Goodnight Mommy(10/11/2015)


More than any other type of film, horror cinema is dominated by sub-genres.  Just about every horror movie fits in some niche or another.  Some of them are simply characterized by whatever monster they’re about (zombie movies, vampire movies, etc.), some are characterized by the specific way their protagonist is stalked (slasher movies, found footage movies, haunting movies), and some are more rooted to a specific movement in the history of the genre (torture porn, J-horror, B-movies).  Dividing things into specific boxes is certainly a fun thing to do amongst film fans but there is a danger to doing that too.  Namely, when a movie comes along that can’t be easily fit into one of these sub-genres it can be hard to know just what to do with it and if you even want to call the work a horror movie.  Goodnight Mommy, the debut feature from Austrian filmmakers Veronika Franz and Severin Fiala is sort of an example of this.  There no real doubt that this a film that’s rooted in horror and you can definitely see the influence of other horror films on it, but it isn’t tremendously easy to fit it into an existing sub-genre.

The film is set almost entirely on a somewhat secluded rural property where two twin boys named Lukas and Elias (played by a pair of twins who are actually named Lukas and Elias Schwarz) live with their mother (Susanne Wuest).  The mother, whose name is never revealed, is a local news broadcaster who’s separated from her husband and has recently gotten a nose job which has left almost her entire face covered with bandages.  The twins are oddly disturbed by the mother’s appearance behavior, she seems different from before and the two start having vividly disturbing dreams about her and start to wonder if she may be an imposter.

Goodnight Mommy has been advertised as a horror movie, and by its end it probably does earn that designation but it goes a pretty long time without really feeling like one.  For better or worse the movie is devoid of “jump scares” and is never in too much of a hurry to deliver “the goods.”  Instead it spends some time introducing us to these twins and it very cannily starts the audience in a sort of position of unease by tossing them into the story at a rather awkward moment without giving them a whole lot of explanation.  For a while it seems like these kids are living at this house all alone until the mother returns, seemingly after a lengthy absence, and the film takes a pretty long time to reveal why she’s in bandages.  Beyond that, the kids seem pretty weird themselves.  They have some pretty odd rituals, they collect bugs, they hang out in strange caverns and concern themselves with dead cats.  So from the get go you’re not quite sure what’s going on, you can tell there’s some trickery at play and all this builds towards the last third or so of the movie which gets surprisingly disturbing and violent.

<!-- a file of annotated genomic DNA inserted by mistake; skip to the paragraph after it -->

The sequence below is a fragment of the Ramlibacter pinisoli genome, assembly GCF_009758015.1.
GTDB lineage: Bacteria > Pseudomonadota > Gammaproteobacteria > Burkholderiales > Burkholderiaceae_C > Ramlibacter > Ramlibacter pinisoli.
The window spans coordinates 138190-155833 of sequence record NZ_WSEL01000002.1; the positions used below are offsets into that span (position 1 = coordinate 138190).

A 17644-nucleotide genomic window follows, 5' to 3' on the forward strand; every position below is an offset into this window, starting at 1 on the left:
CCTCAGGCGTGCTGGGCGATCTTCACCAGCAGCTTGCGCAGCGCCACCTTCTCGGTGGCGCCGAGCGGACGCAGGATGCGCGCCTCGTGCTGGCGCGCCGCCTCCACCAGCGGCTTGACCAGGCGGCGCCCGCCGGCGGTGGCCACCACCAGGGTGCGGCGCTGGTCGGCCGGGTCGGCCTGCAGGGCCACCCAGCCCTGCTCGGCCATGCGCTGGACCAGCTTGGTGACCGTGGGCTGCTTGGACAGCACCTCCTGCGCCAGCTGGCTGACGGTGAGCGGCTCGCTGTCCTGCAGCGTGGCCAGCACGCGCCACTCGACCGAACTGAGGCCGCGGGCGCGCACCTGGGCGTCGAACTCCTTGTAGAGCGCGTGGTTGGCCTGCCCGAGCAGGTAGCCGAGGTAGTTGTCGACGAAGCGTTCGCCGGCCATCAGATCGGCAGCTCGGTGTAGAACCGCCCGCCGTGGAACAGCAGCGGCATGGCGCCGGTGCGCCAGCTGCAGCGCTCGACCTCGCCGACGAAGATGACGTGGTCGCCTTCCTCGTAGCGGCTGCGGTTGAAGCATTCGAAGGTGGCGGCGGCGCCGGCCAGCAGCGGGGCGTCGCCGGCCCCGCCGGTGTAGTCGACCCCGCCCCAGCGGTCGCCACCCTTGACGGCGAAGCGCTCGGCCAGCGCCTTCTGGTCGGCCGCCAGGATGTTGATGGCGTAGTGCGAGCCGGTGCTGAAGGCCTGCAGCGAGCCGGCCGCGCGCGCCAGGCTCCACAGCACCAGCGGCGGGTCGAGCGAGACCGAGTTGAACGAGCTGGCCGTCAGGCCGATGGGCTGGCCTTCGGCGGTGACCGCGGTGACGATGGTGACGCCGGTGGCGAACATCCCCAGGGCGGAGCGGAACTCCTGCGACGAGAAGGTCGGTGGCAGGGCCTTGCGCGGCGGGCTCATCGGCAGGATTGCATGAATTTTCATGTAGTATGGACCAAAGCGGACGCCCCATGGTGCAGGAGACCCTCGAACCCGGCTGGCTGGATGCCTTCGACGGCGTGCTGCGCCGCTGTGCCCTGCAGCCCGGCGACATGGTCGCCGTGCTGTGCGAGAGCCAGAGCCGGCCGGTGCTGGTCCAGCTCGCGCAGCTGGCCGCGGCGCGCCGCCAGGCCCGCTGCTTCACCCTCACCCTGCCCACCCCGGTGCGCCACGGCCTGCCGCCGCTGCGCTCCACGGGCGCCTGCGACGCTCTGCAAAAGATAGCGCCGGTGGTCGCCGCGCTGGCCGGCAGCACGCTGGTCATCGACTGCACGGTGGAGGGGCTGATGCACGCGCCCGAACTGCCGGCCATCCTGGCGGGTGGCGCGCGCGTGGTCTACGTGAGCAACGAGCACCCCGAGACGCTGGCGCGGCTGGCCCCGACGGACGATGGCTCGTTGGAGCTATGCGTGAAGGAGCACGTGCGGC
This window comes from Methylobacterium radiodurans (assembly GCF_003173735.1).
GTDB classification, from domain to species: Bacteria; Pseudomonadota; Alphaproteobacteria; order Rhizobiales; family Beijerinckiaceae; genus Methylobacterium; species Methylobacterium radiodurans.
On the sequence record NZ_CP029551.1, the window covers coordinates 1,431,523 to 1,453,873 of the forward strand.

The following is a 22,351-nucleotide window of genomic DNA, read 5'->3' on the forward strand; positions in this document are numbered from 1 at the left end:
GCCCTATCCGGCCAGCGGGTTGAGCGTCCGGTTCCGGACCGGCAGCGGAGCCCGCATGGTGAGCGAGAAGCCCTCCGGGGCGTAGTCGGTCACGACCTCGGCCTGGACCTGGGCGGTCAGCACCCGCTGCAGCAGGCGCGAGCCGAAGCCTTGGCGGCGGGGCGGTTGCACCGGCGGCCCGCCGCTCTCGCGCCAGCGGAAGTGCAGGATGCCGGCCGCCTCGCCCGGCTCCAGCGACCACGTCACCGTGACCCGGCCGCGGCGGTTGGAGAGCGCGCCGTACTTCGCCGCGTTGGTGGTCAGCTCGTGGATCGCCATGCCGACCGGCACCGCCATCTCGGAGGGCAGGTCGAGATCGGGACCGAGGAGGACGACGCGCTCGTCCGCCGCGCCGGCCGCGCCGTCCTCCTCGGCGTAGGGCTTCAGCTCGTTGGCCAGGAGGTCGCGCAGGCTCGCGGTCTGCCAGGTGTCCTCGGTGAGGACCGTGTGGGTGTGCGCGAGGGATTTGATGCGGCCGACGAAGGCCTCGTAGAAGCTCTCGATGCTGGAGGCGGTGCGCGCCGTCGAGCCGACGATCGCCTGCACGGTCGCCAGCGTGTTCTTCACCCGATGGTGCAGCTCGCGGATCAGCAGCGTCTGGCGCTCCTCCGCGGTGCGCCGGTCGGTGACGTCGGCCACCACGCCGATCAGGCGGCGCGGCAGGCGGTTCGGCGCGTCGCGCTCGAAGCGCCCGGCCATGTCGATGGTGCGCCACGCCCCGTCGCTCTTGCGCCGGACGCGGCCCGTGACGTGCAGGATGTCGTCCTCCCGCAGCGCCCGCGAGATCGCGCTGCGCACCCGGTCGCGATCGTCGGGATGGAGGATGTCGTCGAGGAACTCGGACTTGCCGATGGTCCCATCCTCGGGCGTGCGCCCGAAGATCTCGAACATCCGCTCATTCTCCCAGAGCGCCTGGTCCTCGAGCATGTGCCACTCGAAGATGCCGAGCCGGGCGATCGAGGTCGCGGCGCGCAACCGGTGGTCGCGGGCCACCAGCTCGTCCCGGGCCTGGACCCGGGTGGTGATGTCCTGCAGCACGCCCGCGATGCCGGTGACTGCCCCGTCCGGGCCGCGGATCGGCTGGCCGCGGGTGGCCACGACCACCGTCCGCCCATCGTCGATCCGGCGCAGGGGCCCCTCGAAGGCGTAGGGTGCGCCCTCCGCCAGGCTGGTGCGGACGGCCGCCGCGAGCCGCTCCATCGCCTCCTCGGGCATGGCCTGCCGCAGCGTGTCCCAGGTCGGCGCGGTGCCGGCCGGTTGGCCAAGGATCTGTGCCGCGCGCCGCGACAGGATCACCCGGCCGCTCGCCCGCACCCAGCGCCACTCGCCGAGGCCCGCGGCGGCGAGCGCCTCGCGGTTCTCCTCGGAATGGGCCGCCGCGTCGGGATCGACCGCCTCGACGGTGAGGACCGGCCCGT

As you can probably guess I’ve been dancing around a twist reveal, one which makes this pretty hard to talk about, so I’m going to issue a big spoiler warning going forward and tackle it unrestrained.  I went ahead and gave that spoiler warning but one of the film’s bigger weaknesses is that it really isn’t that hard to guess what the big twist is, especially given that the film sort of telegraphs that everything wasn’t going to be what it appeared.  The fact that one of the twins only speaks to his mother by whispering into the other twins ear is a pretty big giveaway that there’s only really one kid and it doesn’t take long to realize that the mother really isn’t doing much of anything that’s all that malevolent and that most of the creepy stuff related to her seems to be happening in dream sequences.

In many ways the film is a test study in the effect that perspective has on a film.  It is interesting how the film manages to illustrate the strange logic of a disturbed child but it’s also a double edged sword.  Because the film is with the children/child the whole way through it makes it a lot harder to empathize with the mother when things get nasty towards the end and as a result the film ends up not being all that scary and while there are moments of suspense they’re also undercut by the fact that the movie is essentially told from the perspective of the killers rather than the victim.  Instead the movie is just really really disturbing both in terms of its ideas and its violent content.  There’s nothing too wrong with that, I definitely like to be disturbed, but I have to wonder how effective the movie would be if it had swapped perspectives and been something a bit closer to The Babadook but with a significantly less happy ending.  As such I’m kind of lukewarm on the movie right now, but it’s been about a week since I saw it and some moment from it are definitely standing out in my memory and I’m beginning to think this may stick with me more than I thought.

*** out of Four


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